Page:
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Russian Samovars

The samovar is an urn used by Russians to make tea. It both heats the water and seeps the tea. Tea has been a favorite drink of Russians since they started importing from China in the seventeenth century. They may serve tea at any meal or at any time of day, served strong and black and sweetened with honey, sugar or jams. In the early nineteen hundreds in Russia, there were stands on the street corners selling tea, and trains had samovars for the travelers.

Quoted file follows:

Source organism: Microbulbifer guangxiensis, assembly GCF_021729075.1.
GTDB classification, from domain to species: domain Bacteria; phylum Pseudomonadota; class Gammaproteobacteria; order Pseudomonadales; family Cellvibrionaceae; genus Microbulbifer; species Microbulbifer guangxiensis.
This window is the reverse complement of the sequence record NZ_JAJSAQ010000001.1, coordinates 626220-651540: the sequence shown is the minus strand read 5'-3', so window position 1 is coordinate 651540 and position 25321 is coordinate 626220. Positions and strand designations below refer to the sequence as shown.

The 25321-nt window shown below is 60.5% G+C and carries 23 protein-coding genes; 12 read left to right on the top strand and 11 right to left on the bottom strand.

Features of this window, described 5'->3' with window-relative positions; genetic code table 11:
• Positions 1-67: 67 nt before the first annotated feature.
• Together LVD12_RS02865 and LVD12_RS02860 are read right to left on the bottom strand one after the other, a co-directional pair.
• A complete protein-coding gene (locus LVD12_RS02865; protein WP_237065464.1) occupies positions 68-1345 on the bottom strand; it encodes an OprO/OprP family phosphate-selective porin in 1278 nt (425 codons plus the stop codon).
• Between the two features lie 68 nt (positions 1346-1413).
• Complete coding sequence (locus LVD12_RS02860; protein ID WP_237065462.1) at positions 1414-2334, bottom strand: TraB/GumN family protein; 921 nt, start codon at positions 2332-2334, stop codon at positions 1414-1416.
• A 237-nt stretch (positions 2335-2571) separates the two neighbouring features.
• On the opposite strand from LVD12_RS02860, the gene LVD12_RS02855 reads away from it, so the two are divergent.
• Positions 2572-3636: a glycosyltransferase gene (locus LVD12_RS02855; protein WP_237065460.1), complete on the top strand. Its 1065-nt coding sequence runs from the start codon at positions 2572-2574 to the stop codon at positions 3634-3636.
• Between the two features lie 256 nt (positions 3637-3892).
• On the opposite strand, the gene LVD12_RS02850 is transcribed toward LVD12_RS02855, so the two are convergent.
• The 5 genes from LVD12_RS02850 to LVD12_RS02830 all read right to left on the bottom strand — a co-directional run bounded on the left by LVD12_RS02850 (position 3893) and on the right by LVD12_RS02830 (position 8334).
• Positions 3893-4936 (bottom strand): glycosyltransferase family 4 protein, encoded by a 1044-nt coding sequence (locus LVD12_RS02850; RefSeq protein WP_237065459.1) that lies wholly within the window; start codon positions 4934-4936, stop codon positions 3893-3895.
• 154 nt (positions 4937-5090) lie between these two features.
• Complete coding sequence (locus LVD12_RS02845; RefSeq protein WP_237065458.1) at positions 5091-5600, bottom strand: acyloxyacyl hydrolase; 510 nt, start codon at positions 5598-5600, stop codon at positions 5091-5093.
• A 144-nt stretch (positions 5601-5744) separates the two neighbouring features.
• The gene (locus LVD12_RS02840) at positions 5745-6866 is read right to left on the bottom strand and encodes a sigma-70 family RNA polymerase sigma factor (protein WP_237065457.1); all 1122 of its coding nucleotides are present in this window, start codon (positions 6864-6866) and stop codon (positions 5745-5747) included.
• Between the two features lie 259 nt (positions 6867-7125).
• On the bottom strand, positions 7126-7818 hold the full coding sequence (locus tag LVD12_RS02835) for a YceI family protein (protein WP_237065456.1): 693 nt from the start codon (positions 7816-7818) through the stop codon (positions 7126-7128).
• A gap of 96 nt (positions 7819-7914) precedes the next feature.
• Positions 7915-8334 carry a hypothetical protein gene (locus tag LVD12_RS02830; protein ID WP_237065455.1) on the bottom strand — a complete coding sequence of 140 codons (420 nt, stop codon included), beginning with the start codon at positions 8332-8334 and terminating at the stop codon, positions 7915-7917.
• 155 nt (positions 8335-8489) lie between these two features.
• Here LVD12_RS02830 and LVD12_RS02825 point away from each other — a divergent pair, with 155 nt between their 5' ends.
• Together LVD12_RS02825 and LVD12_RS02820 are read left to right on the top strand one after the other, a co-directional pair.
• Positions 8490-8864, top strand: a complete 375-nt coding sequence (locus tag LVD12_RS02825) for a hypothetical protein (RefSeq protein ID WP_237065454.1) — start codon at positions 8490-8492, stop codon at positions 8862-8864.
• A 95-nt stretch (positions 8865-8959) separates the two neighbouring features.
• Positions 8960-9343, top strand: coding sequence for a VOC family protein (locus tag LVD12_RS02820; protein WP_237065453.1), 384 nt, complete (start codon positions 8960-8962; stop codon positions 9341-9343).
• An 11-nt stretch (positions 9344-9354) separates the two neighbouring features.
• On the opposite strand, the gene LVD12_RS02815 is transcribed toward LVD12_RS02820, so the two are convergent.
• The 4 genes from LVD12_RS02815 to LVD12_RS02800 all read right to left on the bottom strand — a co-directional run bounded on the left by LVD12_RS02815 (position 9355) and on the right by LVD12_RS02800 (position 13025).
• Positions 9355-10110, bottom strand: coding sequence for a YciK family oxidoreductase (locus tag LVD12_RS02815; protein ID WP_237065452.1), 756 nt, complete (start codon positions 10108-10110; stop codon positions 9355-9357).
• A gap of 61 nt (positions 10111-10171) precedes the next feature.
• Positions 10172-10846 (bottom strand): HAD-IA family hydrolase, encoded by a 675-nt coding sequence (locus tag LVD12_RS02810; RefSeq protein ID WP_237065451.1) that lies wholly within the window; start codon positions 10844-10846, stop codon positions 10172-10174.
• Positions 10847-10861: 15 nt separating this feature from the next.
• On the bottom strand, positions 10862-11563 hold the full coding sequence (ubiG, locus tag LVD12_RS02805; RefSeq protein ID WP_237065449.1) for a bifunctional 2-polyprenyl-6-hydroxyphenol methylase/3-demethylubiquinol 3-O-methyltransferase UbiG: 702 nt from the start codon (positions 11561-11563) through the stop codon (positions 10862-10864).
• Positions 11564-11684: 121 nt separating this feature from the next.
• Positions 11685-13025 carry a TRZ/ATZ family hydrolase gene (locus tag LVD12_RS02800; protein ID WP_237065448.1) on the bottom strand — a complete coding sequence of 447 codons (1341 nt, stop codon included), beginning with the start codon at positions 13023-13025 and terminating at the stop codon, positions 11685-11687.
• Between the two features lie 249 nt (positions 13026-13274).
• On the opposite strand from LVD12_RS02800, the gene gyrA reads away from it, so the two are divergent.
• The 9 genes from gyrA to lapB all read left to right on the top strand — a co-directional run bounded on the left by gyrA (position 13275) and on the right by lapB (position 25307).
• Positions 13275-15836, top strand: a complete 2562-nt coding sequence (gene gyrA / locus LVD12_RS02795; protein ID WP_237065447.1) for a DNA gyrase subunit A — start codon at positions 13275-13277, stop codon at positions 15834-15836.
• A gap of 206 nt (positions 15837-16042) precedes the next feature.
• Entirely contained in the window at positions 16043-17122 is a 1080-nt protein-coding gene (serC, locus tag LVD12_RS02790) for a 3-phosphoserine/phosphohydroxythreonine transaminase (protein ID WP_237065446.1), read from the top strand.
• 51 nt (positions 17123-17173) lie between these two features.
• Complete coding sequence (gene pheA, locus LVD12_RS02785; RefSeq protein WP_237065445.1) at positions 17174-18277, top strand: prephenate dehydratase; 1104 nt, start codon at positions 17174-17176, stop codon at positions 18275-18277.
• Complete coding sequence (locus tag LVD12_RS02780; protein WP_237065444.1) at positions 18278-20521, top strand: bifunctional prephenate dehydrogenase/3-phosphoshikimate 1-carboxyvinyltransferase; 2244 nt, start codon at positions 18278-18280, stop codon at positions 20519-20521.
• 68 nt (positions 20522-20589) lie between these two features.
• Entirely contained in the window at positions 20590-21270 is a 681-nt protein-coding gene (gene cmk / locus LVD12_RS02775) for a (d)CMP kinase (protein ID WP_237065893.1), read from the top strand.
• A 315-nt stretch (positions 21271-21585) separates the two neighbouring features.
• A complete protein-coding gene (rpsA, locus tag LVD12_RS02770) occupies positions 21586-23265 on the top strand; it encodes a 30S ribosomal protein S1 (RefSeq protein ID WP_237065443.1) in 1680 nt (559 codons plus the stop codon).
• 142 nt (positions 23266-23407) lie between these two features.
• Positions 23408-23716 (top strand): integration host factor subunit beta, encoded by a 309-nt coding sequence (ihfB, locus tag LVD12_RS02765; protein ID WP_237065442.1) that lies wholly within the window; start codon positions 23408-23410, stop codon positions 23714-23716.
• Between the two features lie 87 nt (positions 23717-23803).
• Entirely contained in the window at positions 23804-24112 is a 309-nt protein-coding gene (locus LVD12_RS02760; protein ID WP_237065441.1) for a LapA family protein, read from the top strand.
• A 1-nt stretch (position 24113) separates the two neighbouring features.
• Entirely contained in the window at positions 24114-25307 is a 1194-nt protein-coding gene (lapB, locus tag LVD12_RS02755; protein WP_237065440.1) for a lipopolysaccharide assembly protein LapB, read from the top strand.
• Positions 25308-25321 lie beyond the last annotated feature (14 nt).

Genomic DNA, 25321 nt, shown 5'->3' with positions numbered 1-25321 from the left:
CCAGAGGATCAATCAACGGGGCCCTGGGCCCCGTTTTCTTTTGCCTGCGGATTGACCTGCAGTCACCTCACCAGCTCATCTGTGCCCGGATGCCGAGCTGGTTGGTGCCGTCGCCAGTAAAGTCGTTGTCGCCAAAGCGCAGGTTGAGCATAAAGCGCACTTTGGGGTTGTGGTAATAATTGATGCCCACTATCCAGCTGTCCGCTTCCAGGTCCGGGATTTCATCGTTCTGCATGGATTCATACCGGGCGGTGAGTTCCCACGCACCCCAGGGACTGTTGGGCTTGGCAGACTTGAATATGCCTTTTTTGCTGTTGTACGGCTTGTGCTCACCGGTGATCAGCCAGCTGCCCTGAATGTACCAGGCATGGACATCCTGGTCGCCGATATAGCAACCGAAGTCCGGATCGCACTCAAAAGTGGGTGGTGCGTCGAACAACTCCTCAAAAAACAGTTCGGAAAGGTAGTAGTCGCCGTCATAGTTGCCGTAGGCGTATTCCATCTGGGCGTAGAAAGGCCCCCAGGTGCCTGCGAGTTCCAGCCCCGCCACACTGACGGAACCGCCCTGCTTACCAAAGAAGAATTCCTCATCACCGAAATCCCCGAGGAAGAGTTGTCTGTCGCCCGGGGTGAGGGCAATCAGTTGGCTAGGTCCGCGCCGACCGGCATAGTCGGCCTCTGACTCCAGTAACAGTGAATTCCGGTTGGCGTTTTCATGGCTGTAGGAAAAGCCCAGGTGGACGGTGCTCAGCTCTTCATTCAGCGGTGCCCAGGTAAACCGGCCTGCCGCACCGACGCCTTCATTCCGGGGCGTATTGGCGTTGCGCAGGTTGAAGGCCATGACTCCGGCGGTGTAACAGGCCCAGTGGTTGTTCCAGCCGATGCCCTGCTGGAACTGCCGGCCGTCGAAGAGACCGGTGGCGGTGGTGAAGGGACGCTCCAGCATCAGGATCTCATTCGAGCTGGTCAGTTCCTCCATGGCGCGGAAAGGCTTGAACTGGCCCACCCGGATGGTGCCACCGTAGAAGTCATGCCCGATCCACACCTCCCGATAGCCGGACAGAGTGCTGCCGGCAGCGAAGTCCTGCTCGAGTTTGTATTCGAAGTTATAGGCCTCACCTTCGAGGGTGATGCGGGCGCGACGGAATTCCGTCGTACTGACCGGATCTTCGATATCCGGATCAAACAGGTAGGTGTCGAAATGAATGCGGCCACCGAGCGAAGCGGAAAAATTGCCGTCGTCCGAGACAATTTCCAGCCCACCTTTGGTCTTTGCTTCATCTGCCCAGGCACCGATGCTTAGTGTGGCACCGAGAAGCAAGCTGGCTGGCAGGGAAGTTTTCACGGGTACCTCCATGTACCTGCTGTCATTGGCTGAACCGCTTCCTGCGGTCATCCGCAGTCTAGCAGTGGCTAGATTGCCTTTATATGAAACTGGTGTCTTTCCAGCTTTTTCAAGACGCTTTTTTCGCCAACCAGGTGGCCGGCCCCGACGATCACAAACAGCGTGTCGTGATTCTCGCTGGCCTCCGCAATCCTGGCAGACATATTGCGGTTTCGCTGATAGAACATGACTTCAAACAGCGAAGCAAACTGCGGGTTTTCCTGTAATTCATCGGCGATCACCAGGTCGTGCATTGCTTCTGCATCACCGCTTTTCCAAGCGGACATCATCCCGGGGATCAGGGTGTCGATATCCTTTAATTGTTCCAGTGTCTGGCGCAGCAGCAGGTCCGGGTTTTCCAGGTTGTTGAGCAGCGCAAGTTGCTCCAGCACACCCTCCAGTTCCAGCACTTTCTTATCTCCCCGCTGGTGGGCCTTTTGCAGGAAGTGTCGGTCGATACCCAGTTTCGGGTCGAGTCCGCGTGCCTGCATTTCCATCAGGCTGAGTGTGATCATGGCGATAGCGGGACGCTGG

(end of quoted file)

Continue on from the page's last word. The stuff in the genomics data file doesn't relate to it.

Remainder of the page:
The early samovars were made in Moscow, St. Petersburg, the Urals and several other provinces in Russia. These first samovars were utilitarian and made in many shapes, but soon a standard cylindrical form evolved and decorations were added so that some became beautiful works of art. The first factory to produce them was founded in Tula by Nasar Usitsin in 1778, and Tula has become the center of samovar production. The usual urn is around 18 inches tall, but can range up to two feet. Bronze was often used to make the urn, although early ones were made of other metals, some plated with gold or silver. The early ones used charcoal to heat the water and today, electricity is used with standard 110 or 220 voltage for those imported into the United States. While they can be used to brew tea, they are usually collected for their beauty.



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